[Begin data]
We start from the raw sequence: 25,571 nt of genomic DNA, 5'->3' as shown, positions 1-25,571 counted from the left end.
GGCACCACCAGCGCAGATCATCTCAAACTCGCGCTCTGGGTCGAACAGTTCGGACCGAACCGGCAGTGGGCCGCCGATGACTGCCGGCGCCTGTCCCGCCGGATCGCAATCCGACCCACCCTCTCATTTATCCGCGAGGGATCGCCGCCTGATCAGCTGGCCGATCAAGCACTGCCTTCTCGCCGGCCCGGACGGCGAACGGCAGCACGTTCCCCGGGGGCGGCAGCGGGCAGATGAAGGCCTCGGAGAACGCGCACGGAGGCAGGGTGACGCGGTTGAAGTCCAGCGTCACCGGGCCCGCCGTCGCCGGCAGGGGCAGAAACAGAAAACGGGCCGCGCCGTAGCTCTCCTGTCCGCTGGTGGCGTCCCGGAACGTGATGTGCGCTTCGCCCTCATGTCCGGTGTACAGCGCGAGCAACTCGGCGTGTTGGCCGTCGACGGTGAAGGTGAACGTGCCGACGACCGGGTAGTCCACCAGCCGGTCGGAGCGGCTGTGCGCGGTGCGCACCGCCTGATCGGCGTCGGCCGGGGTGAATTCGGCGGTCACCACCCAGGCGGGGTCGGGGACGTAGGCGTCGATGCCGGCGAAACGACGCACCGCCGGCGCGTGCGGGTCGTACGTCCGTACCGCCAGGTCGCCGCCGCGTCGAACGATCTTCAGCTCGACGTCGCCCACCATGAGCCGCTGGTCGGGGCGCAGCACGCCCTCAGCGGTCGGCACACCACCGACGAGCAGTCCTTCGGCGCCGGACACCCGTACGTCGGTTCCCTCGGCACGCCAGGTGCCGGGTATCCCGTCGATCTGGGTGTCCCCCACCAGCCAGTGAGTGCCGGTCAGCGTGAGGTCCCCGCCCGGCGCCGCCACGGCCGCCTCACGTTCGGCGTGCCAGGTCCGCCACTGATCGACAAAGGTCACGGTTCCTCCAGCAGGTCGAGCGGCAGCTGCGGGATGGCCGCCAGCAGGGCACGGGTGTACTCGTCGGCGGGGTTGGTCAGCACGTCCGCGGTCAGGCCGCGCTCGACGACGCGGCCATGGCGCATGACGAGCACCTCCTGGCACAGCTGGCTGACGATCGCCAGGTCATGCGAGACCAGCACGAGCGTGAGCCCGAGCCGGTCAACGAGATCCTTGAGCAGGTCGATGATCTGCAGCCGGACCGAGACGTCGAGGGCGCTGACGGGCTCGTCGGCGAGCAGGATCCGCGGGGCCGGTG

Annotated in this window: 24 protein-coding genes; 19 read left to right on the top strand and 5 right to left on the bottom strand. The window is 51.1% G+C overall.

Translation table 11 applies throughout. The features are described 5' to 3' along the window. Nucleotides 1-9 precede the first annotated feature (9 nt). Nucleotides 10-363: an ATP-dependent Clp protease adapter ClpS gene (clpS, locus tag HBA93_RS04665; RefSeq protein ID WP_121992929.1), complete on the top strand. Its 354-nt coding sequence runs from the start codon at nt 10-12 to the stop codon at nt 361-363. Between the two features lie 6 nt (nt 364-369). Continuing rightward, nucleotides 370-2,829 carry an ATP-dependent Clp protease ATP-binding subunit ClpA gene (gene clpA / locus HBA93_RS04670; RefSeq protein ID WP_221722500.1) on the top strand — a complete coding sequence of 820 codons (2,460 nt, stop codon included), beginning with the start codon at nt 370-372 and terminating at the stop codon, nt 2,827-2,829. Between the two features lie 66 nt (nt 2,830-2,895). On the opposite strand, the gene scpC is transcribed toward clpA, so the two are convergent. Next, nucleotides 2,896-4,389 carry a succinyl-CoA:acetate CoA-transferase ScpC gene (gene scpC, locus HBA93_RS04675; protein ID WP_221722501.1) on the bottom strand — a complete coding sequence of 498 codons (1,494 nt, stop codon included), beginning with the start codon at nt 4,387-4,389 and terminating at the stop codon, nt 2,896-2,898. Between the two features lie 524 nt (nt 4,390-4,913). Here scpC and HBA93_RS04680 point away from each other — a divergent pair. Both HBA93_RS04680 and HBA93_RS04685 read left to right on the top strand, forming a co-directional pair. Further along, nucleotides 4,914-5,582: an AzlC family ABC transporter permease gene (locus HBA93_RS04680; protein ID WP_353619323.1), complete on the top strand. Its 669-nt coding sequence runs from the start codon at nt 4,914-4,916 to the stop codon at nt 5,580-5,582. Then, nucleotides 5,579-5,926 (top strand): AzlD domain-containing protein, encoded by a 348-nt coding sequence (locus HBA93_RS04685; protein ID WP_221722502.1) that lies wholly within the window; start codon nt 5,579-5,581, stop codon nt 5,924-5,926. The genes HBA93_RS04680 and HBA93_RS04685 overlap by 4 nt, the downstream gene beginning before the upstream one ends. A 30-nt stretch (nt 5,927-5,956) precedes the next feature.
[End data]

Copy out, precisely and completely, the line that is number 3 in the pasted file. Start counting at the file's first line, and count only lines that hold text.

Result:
Annotated in this window: 24 protein-coding genes; 19 read left to right on the top strand and 5 right to left on the bottom strand. The window is 51.1% G+C overall.